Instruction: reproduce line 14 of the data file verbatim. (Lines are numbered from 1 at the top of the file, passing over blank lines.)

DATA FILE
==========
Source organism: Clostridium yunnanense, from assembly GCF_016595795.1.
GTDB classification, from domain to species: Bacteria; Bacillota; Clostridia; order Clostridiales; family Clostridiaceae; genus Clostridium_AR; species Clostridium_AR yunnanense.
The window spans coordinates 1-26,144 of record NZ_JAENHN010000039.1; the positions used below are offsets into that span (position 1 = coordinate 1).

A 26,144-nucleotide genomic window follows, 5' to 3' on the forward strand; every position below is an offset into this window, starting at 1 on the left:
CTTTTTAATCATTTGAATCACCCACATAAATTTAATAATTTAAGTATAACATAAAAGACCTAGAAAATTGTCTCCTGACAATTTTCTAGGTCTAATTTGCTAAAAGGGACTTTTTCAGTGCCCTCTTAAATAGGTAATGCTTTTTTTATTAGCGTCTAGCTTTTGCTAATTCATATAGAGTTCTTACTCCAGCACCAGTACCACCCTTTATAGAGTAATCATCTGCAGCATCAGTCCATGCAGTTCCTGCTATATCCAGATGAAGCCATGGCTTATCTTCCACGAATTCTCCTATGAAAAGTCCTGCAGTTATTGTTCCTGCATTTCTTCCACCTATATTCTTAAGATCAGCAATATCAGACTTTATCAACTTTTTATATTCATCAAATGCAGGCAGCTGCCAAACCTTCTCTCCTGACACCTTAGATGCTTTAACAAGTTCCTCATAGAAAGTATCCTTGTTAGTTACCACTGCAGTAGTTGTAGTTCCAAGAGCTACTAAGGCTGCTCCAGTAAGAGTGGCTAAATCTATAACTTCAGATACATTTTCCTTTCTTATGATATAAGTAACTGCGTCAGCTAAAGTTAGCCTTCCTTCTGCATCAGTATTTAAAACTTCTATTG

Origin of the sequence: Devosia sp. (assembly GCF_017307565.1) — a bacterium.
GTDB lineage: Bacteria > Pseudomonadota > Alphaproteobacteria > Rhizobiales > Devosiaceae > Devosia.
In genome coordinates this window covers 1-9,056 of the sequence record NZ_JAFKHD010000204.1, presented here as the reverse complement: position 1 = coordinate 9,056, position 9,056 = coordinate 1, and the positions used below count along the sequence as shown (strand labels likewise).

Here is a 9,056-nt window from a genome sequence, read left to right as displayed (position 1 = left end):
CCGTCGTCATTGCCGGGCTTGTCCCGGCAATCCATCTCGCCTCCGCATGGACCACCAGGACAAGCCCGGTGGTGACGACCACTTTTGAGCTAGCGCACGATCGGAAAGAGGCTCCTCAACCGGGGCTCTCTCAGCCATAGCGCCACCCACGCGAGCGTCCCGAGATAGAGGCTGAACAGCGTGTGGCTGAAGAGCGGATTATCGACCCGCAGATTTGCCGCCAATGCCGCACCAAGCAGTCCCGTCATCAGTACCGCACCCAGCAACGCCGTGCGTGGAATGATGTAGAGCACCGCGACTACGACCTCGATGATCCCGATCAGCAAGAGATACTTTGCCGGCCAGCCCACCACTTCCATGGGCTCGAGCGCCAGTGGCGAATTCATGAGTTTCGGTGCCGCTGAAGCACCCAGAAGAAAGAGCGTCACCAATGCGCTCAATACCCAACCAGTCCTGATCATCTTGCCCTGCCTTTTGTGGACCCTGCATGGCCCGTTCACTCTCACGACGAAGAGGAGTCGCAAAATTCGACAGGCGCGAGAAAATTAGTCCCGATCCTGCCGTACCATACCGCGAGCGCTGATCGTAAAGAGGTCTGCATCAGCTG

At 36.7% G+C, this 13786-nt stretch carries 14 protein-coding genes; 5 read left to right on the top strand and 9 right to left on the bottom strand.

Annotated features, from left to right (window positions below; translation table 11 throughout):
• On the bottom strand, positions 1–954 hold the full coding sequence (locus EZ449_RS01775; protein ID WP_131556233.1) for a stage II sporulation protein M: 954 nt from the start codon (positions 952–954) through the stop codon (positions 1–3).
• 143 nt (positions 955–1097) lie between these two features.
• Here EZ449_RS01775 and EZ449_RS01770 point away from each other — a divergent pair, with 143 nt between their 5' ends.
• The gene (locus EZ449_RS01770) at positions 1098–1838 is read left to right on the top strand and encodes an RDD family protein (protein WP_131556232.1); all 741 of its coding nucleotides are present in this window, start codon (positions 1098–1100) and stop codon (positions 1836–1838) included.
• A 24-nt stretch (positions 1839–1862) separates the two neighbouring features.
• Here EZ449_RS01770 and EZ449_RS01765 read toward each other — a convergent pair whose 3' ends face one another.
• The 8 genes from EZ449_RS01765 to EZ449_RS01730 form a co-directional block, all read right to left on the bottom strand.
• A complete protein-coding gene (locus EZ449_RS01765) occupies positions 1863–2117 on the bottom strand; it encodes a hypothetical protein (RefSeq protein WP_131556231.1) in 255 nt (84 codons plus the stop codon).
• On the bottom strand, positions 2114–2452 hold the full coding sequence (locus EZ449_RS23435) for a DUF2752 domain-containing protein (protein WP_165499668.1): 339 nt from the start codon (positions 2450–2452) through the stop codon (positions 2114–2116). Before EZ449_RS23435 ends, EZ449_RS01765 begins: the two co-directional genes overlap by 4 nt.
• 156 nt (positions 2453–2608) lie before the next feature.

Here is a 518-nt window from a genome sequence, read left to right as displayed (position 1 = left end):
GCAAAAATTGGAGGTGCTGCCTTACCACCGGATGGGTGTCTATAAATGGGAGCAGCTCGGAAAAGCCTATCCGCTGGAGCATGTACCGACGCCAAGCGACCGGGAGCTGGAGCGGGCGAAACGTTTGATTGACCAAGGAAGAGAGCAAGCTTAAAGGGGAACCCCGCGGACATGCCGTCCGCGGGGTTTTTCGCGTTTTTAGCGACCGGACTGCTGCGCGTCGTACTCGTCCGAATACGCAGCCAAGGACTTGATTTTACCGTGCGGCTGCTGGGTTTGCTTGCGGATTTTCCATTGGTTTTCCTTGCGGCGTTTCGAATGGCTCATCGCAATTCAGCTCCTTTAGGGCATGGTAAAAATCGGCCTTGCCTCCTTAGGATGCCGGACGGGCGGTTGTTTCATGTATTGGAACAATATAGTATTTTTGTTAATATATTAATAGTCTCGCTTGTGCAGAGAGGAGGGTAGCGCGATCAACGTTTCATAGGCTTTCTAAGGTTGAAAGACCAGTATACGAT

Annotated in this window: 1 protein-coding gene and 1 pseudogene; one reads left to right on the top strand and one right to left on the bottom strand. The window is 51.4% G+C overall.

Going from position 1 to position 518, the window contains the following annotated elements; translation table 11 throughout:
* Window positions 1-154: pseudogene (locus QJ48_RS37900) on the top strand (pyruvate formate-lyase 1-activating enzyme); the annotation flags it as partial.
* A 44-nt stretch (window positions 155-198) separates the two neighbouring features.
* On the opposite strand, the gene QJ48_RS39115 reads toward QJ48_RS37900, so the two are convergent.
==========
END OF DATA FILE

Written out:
• 143 nt (positions 955–1097) lie between these two features.